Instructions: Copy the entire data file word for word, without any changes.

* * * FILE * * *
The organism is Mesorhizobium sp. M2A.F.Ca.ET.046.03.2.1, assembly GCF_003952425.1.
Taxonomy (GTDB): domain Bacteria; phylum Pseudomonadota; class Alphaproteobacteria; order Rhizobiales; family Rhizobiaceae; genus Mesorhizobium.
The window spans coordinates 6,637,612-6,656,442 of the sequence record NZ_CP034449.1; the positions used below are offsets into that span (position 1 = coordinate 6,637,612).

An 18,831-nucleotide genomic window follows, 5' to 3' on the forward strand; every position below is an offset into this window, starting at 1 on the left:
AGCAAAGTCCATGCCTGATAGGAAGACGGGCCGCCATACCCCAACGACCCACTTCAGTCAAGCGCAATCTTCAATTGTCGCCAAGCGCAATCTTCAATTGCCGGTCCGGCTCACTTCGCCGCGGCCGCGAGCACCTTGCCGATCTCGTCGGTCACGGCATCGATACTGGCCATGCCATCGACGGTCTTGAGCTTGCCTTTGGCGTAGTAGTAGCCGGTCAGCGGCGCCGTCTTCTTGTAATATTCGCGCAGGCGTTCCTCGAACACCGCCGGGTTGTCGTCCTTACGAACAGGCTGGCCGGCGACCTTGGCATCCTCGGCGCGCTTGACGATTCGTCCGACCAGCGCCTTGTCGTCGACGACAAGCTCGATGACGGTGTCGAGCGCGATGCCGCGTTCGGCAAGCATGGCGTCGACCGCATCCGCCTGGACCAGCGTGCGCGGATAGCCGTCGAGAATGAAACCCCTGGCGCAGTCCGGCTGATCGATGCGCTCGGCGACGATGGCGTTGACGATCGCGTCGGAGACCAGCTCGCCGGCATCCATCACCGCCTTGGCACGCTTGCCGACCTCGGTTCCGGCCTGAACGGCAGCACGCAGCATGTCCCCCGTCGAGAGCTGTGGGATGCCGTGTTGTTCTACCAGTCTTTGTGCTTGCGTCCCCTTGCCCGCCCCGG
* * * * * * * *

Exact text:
The organism is Mesorhizobium sp. M2A.F.Ca.ET.046.03.2.1, assembly GCF_003952425.1.
Taxonomy (GTDB): domain Bacteria; phylum Pseudomonadota; class Alphaproteobacteria; order Rhizobiales; family Rhizobiaceae; genus Mesorhizobium.
The window spans coordinates 6,637,612-6,656,442 of the sequence record NZ_CP034449.1; the positions used below are offsets into that span (position 1 = coordinate 6,637,612).

An 18,831-nucleotide genomic window follows, 5' to 3' on the forward strand; every position below is an offset into this window, starting at 1 on the left:
AGCAAAGTCCATGCCTGATAGGAAGACGGGCCGCCATACCCCAACGACCCACTTCAGTCAAGCGCAATCTTCAATTGTCGCCAAGCGCAATCTTCAATTGCCGGTCCGGCTCACTTCGCCGCGGCCGCGAGCACCTTGCCGATCTCGTCGGTCACGGCATCGATACTGGCCATGCCATCGACGGTCTTGAGCTTGCCTTTGGCGTAGTAGTAGCCGGTCAGCGGCGCCGTCTTCTTGTAATATTCGCGCAGGCGTTCCTCGAACACCGCCGGGTTGTCGTCCTTACGAACAGGCTGGCCGGCGACCTTGGCATCCTCGGCGCGCTTGACGATTCGTCCGACCAGCGCCTTGTCGTCGACGACAAGCTCGATGACGGTGTCGAGCGCGATGCCGCGTTCGGCAAGCATGGCGTCGACCGCATCCGCCTGGACCAGCGTGCGCGGATAGCCGTCGAGAATGAAACCCCTGGCGCAGTCCGGCTGATCGATGCGCTCGGCGACGATGGCGTTGACGATCGCGTCGGAGACCAGCTCGCCGGCATCCATCACCGCCTTGGCACGCTTGCCGACCTCGGTTCCGGCCTGAACGGCAGCACGCAGCATGTCCCCCGTCGAGAGCTGTGGGATGCCGTGTTGTTCTACCAGTCTTTGTGCTTGCGTCCCCTTGCCCGCCCCGG